## Salvaged GooglePlus Account of Gerard Westendorp - Part2

In october 2018, it was rumored that Google plus is intending to shut down.
So I salvaged all my posts.
This is part 2. Here is part 1.
Other stuff by me.

When he was 5 years old, he noticed that
n2 = 1 + 2 + 3 +… +(2n-1).
You can interpret this geometrically.
Any odd square can be the last term of such a sequence, and any even square the sum of the last 2 terms. Using this, you can construct Pythagorean triples for every number:

12 = 12 - 02
22 = 22 - 02
32 = 52 - 42
42 = 52 - 32
5
2 = 132 - 122
62 = 102 - 82
7
2 = 252 - 242

### I just saw this documentary movie on Escher.

I hope it will become available outside the Netherlands. I've seen a lot of Esher stuff, but this is perhaps the best. He saw himself as an untalented artist/mathematician, but he just had to do what he did, because he was so captivated by it. https://www.youtube.com/watch?v=ul7gtJWM2YU

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### The Tetrahemihexahedron

The *Tetrahemihexahedron* is the only uniform polyhedron with an odd Euler characteristic: It has Euler characteristic 1. The same as a flat piece of paper, but this is a closed surface, which kind of has genus ½.
It has 4 triangles and 3 squares. (Not so wel visible in the picure, it it octahedral in shape ) It is non-orientable: like a Klein bottle, you cannot assign an inner and outer surface to its faces.
If you slice the polyhedron in half, you get the paper model I made. It is is a Mobius strip, that self-intersects itself! You might expect something like Mobius strips to come up in a non-orientble surface like the Tetrahemihexahedron. One way to see it is a Mobius strip, is to look at the cut-out pattern: it is a strip, which has to be glued twisted.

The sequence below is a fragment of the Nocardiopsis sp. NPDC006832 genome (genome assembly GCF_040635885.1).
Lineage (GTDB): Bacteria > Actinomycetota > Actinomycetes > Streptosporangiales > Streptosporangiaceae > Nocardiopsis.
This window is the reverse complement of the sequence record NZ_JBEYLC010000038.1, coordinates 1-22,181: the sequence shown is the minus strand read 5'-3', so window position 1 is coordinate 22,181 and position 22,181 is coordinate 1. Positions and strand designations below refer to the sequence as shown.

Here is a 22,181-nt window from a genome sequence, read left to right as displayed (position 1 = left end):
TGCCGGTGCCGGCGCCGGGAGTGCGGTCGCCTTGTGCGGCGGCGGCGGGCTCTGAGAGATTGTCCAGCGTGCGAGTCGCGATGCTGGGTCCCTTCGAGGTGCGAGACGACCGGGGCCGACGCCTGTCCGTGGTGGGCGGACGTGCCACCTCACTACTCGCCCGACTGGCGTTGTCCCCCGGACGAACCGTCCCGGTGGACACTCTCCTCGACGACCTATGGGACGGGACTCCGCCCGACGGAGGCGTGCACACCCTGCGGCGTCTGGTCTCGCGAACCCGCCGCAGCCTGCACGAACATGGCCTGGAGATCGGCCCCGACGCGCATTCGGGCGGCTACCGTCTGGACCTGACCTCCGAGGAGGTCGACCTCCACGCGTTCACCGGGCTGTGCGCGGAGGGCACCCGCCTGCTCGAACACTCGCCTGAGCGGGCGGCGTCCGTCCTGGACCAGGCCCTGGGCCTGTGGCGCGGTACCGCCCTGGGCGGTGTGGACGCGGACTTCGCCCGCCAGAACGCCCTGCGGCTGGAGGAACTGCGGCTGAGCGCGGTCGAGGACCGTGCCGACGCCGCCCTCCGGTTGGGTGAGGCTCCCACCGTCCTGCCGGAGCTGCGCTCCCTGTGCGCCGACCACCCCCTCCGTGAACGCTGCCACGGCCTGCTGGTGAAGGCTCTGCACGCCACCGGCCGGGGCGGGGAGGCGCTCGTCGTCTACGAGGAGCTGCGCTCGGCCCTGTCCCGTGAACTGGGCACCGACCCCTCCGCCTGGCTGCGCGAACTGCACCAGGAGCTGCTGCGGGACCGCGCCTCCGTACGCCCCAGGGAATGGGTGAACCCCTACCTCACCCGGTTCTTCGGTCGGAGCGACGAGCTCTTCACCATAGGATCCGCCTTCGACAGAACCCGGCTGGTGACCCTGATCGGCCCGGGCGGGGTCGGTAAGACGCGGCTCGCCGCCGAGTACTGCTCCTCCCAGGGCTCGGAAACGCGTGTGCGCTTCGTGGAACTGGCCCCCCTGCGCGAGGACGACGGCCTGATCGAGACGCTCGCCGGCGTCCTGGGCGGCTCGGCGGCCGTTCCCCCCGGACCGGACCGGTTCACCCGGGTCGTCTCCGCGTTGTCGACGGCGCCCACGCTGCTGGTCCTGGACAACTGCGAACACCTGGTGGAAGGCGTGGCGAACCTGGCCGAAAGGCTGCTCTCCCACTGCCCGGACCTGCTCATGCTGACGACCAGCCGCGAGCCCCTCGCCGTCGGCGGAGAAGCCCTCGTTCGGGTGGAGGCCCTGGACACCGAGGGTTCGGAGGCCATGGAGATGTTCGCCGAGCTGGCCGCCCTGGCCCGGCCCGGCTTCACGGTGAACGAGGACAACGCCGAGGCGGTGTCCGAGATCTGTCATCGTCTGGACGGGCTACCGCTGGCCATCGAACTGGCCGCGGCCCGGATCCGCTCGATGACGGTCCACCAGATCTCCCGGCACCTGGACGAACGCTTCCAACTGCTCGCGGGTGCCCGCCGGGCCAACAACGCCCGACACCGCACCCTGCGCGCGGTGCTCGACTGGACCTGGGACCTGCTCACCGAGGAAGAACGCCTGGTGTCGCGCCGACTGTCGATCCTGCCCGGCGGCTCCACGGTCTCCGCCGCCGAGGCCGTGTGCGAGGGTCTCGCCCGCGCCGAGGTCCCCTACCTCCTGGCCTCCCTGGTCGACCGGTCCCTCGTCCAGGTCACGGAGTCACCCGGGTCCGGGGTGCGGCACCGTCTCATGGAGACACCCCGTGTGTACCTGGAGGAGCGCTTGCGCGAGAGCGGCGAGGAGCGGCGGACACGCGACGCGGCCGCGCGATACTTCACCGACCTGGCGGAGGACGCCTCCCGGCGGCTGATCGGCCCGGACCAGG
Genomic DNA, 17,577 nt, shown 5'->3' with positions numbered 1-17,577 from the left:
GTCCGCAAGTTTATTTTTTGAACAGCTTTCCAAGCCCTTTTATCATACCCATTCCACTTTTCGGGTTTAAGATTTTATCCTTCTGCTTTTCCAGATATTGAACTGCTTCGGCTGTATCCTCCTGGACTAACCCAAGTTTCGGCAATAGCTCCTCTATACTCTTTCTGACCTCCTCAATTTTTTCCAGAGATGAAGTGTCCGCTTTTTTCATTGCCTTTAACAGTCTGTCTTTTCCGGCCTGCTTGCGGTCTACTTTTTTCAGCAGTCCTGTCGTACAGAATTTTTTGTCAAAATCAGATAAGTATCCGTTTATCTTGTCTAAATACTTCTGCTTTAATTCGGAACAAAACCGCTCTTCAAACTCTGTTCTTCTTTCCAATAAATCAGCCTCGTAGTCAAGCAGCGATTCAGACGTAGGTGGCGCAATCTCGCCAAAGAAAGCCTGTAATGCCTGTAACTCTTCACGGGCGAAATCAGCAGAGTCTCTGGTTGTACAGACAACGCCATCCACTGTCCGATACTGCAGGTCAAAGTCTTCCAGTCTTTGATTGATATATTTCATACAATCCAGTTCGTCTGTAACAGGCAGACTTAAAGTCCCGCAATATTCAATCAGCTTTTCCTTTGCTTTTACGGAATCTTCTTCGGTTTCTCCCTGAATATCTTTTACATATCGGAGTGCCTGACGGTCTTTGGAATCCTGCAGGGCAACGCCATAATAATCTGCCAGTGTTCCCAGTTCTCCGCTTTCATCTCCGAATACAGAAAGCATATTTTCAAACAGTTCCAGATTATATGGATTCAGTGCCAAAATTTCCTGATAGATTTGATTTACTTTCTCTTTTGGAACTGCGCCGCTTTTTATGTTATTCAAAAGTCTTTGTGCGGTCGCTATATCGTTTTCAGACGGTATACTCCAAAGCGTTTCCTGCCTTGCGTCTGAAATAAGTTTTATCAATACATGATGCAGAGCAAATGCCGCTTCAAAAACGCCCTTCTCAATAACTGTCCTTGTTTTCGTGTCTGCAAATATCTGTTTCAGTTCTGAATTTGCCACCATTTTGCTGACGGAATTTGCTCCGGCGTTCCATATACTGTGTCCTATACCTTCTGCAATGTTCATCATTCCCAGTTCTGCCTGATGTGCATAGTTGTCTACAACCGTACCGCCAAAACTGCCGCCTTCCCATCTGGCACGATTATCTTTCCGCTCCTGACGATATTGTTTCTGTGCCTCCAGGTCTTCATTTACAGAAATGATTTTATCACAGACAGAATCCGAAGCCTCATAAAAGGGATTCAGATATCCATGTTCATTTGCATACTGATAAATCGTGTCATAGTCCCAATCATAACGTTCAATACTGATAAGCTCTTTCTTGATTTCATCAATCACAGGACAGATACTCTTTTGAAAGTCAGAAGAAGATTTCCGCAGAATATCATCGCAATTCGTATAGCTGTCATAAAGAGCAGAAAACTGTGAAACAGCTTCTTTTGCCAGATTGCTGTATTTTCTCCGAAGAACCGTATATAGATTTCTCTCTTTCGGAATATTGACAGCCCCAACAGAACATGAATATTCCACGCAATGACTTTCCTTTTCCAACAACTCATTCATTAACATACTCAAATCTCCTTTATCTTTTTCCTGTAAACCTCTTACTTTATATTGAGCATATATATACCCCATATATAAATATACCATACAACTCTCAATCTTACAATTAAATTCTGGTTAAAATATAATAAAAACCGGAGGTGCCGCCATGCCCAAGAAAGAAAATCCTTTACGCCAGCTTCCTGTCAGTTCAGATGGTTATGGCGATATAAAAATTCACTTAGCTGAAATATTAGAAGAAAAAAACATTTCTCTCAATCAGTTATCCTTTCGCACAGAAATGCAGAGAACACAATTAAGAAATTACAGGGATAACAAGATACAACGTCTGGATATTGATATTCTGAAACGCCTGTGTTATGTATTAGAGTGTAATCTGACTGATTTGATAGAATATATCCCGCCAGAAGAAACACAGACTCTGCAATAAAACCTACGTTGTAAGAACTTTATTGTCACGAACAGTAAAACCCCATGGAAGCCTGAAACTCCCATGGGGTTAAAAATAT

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### Geodesic loops on the Cube

I was surprised that geodesic loops on the cube are quite complex! I was having some difficulty with geodesics on a non-convex polyhedron. So I tried looking at the cube first. On a sphere, all geodesics are great circles, which wrap around the sphere exactly once. The cube is kind of a deformed sphere, but its geodesic loops are quite different: They wrap around the cube in seemingly complex ways. You can make a geodesic over the cube’s surface by wrapping a ribbon over it. It would be nice if the ribbon forms a closed loop. How do we fix that? Suppose the edges of the cube have length 1, and the ribbon displaces sideways by distance delta every time it crosses a whole face. If it crosses N faces, then N*delta needs to be a whole number. In this case, N = 12 and delta = 1/4.

Maris Ozols: American football provides an even more counter-intuitive example where a geodesic can intersect with itself. See the picture here: en.wikipedia.org - Systolic geometry - Wikipedia Gerard Westendorp: +Maris Ozols Sorry for the slow reply, I was on a vacation. It looks like the subject of geodesics on a surface is much more interesting and complex than you might think if you just look at the spherical case!
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### RSA and Shor's algorithm

I worked a while on trying to understand RSA and Shor's algorithm. I think I get the idea now, and I made a web site on it: https://westy31.home.xs4all.nl/GerardQuantum/MyExplanationOfRSAandShor.html

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### I am trying to tile the Mandelbrot with a hyperbolic (7,3) tiling

This is work in progress, but I got excited by the first results. I am trying to tile the Mandelbrot with a hyperbolic (7,3) tiling. The idea I had seems to work! I'll be back with more, including explanation.